Today it is the 21st of July – Belgium’s National day! The Belgian Royal Family will be attending several celebrations throughout the day.
In 1830, Belgium declared itself independent from the Netherlands. Both of the countries used to form the United Kingdom of the Netherlands from 1815-1830. The new Belgium had to find a King as the Concert of Europe only agreed with the independence if Belgium would become a monarchy. After some difficulties, it was Leopold of Saxe-Coburg and Gotha who accepted the crown. He had previously denied becoming King of Greece. On 21 July 1831, the new King Leopold I swore allegiance to the Belgian constitution at the Belgian parliament.
A King may only accede to the throne after solemnly taking the following oath before the two Houses of Parliament: “I swear to observe the Constitution and the laws of the Belgian people, to preserve national independence and the integrity of the territory.” On the National Day, this event is commemorated. In 2013, exactly 182 years after King Leopold I, King Philippe of Belgium swore allegiance to the (more or less) same constitution. It is an official holiday which means that everyone has a day off in Belgium and shops, banks, etc. are closed.
National Day traditionally kicks off with several Te Deum masses throughout Belgium. King Philippe, Queen Mathilde and their four children: Princess Elisabeth, Prince Gabriël, Prince Emmanuel and Princess Eléonore will attend the Te Deum mass at the Cathedral of St Michael and St Gudula in the heart of Brussels. The mass is also attended by Belgian politicians, ambassadors and other dignitaries.
After the service, the King, Queen and their children will take the time to greet the well-wishers outside the cathedral. The King’s sister, Princess Astrid and her husband, Prince Lorenz attend the Te Deum mass in Flanders, the Northern part of Belgium. This year it is Louvain’s turn to receive the Prince and Princess. The King’s brother, Prince Laurent and his wife, Princess Claire will be heading to Wallonia, the Southern part of Belgium to attend a Te Deum mass. They will follow the mass at the Saint-Jean-Baptiste Church in Wavre. The royals will then return to Brussels to have lunch at the Royal Palace.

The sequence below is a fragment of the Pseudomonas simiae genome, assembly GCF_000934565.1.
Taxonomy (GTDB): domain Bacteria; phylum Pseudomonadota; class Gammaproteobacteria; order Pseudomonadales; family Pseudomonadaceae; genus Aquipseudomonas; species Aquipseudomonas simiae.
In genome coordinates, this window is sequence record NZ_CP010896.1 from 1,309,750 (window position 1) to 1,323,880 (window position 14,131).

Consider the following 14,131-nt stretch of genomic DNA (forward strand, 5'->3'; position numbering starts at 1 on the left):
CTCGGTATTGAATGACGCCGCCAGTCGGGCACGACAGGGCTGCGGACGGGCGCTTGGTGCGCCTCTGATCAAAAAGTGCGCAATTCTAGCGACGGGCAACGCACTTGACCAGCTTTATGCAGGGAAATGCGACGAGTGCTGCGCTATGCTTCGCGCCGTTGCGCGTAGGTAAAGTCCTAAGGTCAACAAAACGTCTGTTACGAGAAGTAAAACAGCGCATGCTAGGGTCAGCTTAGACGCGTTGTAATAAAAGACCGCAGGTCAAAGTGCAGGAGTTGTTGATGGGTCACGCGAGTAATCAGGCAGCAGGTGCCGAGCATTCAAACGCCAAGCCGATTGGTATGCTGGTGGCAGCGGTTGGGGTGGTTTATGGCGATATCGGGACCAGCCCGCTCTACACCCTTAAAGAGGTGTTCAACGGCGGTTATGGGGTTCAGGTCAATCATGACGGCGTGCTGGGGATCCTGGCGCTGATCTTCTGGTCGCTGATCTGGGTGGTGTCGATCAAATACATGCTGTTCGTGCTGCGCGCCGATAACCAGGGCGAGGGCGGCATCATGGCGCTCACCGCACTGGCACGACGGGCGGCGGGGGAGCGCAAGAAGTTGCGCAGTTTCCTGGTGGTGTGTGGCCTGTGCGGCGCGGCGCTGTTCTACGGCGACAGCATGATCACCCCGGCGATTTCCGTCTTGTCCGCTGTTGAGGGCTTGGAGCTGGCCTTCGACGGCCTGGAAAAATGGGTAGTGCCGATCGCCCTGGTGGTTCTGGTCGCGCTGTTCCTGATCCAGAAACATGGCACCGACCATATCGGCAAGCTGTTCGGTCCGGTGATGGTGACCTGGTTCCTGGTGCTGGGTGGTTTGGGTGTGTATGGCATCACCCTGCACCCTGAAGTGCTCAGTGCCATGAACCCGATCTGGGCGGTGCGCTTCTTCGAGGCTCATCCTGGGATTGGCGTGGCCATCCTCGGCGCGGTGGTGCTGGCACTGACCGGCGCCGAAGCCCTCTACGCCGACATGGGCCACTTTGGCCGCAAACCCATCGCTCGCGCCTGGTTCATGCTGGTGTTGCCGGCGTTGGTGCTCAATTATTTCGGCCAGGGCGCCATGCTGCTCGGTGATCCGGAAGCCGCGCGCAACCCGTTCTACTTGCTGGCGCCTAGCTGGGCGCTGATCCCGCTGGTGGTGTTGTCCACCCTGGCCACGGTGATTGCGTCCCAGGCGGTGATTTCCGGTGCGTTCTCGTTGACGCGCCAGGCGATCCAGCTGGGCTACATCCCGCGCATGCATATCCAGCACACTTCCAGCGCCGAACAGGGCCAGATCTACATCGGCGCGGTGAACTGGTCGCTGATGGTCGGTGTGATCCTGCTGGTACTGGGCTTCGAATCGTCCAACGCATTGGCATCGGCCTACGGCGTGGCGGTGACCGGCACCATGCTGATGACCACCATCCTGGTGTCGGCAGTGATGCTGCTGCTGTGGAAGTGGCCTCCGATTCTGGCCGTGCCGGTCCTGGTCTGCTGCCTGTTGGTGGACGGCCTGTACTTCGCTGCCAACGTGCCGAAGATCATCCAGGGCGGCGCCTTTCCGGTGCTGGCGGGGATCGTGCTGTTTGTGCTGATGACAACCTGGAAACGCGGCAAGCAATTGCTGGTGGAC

In the afternoon, the traditional military parade takes place. The King will review the Belgian Army troops and police. Normally, there will also be a flypast by the Air Force depending on the weather. Thousands of Belgians are expected to take a spot around the parcours to see the military and civilian parade. King Philippe, Queen Mathilde and their four children will take their seats at the centre Tribune on the Place des Palais to see the parade. They will be joined by the Minister of Defence Steven Vandeput (N-VA). Next to the centre Tribune, Princess Astrid, Prince Lorenz, Prince Laurent and Princess Claire will take their seats.
Last year only Prince Laurent was there to support his brother on National Day. He was pictured talking on the telephone and sleeping during the ceremony. Earlier this year, the King’s brother was seen taking a nap during the Queen Elisabeth Competition for Cello. He took his precautions by bringing along yellow earplugs. Being a royal can be exhausting at times.
In the late afternoon, Their Majesties will be attending the celebrations at the Parc de Bruxelles. It is an opportunity for the Belgian Special Forces, Army, police, Red Cross, firefighters, B-Fast, etc. to inform the people on what they exactly do. The King and Queen try to bring more attention to “our heroes.” Other members of the Royal Family are likely to be spotted visiting the party, as well. Usually, the King also cuts the cake to celebrate Belgium, and Queen Mathilde never skips the opportunity to taste the cake.
The evening will end with large fireworks at 11 pm. The public can take a seat or stand at the Place des Palais to admire the amazing fireworks. King Philippe, Queen Mathilde, Princess Astrid and Prince Lorenz will also watch the lightning show at the Place des Palais. The fireworks officially end National Day; Prince Laurent and Princess Claire will not attend the fireworks. They probably want to return home early to their three children. Ever since Philippe became King in 2013, the former King of the Belgians, Albert II and Queen Paola have not been attending the National Day festivities.
As each year after National Day, King Philippe, Queen Mathilde and their four children will go on holiday abroad. The location remains a secret. During the holiday, the Royal Palace of Brussels is open to the public for free.